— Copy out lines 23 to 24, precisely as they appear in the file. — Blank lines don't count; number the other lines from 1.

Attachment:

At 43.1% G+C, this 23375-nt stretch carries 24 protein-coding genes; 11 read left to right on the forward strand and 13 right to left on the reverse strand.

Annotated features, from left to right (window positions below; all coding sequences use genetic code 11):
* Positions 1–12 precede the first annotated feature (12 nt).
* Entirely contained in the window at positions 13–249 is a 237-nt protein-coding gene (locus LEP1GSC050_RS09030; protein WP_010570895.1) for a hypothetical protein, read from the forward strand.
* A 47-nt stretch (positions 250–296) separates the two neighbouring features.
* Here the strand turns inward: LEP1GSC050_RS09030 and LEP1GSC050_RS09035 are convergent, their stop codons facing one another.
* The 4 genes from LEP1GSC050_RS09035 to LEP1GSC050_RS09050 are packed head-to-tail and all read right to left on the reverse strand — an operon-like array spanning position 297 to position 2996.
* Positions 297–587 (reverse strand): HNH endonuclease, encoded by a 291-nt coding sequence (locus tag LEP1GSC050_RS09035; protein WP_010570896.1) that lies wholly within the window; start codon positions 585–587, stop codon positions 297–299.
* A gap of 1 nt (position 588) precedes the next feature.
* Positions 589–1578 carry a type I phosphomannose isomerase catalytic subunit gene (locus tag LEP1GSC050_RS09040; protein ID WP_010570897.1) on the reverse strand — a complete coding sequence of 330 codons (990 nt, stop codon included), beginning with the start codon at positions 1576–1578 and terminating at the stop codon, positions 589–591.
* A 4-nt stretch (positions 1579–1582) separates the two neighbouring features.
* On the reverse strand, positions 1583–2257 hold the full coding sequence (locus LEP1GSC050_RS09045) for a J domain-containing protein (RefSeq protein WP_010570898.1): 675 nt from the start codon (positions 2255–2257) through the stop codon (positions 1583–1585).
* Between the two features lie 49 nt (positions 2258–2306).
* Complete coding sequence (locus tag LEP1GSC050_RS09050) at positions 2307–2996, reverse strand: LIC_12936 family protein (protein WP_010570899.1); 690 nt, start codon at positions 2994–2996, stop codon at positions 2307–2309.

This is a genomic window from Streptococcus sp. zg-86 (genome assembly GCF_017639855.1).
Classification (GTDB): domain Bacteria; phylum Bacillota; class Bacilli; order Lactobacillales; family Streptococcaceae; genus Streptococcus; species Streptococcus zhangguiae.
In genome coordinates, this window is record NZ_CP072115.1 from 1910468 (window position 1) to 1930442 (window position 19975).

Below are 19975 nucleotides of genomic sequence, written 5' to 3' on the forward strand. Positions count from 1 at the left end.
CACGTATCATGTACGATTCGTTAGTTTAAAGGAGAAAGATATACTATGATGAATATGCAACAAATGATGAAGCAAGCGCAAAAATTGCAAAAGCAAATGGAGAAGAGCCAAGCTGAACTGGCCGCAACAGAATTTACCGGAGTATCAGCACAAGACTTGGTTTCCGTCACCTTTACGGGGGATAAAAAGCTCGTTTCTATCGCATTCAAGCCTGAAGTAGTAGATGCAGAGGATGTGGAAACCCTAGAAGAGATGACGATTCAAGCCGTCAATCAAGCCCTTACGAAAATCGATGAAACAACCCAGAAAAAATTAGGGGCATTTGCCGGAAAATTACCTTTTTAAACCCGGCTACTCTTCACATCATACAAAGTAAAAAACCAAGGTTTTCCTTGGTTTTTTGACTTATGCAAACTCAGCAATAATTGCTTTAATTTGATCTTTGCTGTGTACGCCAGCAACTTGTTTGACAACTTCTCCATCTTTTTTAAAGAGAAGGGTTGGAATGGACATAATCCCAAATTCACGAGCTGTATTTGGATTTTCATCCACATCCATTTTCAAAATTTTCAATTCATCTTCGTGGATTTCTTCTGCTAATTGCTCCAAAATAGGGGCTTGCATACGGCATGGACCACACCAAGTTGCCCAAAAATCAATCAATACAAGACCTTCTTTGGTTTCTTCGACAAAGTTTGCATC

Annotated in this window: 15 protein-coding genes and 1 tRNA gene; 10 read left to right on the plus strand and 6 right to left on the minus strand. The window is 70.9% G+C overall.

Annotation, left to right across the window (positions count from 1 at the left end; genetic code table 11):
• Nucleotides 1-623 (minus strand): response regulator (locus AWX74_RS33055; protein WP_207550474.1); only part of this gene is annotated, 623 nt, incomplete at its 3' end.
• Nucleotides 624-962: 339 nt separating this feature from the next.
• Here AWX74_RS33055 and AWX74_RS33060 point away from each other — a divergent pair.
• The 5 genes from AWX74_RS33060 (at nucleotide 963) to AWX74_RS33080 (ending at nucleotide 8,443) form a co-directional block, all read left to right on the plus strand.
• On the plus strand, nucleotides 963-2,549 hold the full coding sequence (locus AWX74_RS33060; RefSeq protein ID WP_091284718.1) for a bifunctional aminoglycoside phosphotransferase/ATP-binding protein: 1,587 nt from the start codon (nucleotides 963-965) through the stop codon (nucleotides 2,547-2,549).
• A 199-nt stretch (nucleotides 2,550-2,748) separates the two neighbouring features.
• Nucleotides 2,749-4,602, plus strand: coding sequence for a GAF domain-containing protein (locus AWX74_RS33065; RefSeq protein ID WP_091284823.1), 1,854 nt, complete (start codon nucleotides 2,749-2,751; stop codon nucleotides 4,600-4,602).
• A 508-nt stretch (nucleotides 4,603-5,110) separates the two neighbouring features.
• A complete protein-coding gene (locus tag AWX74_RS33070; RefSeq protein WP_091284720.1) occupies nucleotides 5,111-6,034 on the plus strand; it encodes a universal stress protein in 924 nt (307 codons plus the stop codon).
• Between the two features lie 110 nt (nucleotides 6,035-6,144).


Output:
• Nucleotides 624-962: 339 nt separating this feature from the next.
• Here AWX74_RS33055 and AWX74_RS33060 point away from each other — a divergent pair.